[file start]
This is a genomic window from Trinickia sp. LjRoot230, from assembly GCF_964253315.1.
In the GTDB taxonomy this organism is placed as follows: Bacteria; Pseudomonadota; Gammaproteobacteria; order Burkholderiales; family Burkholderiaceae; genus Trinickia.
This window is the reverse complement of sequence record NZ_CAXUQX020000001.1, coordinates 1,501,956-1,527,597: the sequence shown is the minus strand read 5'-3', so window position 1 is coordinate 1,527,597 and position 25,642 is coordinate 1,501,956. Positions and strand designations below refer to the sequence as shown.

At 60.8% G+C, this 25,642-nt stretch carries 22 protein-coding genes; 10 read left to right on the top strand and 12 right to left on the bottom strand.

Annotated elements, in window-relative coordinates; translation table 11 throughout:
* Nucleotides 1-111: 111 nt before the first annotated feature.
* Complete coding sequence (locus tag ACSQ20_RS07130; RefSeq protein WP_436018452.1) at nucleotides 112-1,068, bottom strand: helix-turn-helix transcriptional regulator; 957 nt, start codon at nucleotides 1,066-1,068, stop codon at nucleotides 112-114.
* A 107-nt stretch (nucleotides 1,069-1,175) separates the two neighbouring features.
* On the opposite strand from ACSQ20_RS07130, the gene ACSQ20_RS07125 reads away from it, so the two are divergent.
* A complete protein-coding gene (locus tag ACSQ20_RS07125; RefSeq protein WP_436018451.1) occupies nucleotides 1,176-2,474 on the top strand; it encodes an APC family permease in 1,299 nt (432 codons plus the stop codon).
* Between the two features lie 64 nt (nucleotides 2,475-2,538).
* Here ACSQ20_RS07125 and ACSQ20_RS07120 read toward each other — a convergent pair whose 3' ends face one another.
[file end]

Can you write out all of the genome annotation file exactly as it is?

This is a genomic window from Trinickia sp. LjRoot230, from assembly GCF_964253315.1.
In the GTDB taxonomy this organism is placed as follows: Bacteria; Pseudomonadota; Gammaproteobacteria; order Burkholderiales; family Burkholderiaceae; genus Trinickia.
This window is the reverse complement of sequence record NZ_CAXUQX020000001.1, coordinates 1,501,956-1,527,597: the sequence shown is the minus strand read 5'-3', so window position 1 is coordinate 1,527,597 and position 25,642 is coordinate 1,501,956. Positions and strand designations below refer to the sequence as shown.

At 60.8% G+C, this 25,642-nt stretch carries 22 protein-coding genes; 10 read left to right on the top strand and 12 right to left on the bottom strand.

Annotated elements, in window-relative coordinates; translation table 11 throughout:
* Nucleotides 1-111: 111 nt before the first annotated feature.
* Complete coding sequence (locus tag ACSQ20_RS07130; RefSeq protein WP_436018452.1) at nucleotides 112-1,068, bottom strand: helix-turn-helix transcriptional regulator; 957 nt, start codon at nucleotides 1,066-1,068, stop codon at nucleotides 112-114.
* A 107-nt stretch (nucleotides 1,069-1,175) separates the two neighbouring features.
* On the opposite strand from ACSQ20_RS07130, the gene ACSQ20_RS07125 reads away from it, so the two are divergent.
* A complete protein-coding gene (locus tag ACSQ20_RS07125; RefSeq protein WP_436018451.1) occupies nucleotides 1,176-2,474 on the top strand; it encodes an APC family permease in 1,299 nt (432 codons plus the stop codon).
* Between the two features lie 64 nt (nucleotides 2,475-2,538).
* Here ACSQ20_RS07125 and ACSQ20_RS07120 read toward each other — a convergent pair whose 3' ends face one another.